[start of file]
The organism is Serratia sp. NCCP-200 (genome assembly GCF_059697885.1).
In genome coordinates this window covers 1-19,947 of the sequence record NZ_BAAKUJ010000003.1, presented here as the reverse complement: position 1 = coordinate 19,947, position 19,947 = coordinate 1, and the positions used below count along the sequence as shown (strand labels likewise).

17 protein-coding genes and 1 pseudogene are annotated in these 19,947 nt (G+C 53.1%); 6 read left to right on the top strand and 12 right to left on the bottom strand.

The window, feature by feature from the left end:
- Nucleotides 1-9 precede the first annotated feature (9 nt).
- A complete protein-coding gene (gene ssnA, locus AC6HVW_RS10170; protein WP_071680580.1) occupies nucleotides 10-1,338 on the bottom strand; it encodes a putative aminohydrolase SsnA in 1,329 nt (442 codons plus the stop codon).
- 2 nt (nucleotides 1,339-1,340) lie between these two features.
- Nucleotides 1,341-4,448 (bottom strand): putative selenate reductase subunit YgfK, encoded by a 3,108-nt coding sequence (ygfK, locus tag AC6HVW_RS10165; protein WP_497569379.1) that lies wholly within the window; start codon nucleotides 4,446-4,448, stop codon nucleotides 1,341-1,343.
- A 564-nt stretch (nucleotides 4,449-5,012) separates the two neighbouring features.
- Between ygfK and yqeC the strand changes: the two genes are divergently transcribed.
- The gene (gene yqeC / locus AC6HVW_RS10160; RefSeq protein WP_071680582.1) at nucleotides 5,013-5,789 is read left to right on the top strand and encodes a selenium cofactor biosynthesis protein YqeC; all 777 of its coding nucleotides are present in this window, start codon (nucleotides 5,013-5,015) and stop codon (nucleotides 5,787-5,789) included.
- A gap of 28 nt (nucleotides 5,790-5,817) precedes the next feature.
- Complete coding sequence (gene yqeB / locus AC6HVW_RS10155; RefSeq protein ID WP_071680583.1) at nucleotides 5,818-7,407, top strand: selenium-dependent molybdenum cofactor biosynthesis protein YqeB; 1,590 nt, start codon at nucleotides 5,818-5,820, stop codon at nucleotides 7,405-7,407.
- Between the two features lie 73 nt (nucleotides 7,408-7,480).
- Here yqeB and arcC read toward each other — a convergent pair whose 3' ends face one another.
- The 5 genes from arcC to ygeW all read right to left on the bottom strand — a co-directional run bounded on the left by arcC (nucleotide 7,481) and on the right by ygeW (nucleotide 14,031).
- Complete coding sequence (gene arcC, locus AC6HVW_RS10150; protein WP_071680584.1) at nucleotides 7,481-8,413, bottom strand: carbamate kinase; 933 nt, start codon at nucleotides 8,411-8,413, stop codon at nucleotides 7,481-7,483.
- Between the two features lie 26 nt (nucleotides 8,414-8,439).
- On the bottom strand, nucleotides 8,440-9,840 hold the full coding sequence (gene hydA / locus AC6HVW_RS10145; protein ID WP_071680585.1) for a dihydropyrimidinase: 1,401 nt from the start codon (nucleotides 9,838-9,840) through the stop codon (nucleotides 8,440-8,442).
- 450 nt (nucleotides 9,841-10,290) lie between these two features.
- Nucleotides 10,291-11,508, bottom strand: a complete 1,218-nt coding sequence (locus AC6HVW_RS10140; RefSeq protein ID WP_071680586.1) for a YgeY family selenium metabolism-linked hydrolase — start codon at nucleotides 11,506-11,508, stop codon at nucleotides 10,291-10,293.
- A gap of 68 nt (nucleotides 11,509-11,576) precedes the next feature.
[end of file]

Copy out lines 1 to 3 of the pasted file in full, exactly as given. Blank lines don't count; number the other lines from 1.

The organism is Serratia sp. NCCP-200 (genome assembly GCF_059697885.1).
In genome coordinates this window covers 1-19,947 of the sequence record NZ_BAAKUJ010000003.1, presented here as the reverse complement: position 1 = coordinate 19,947, position 19,947 = coordinate 1, and the positions used below count along the sequence as shown (strand labels likewise).

17 protein-coding genes and 1 pseudogene are annotated in these 19,947 nt (G+C 53.1%); 6 read left to right on the top strand and 12 right to left on the bottom strand.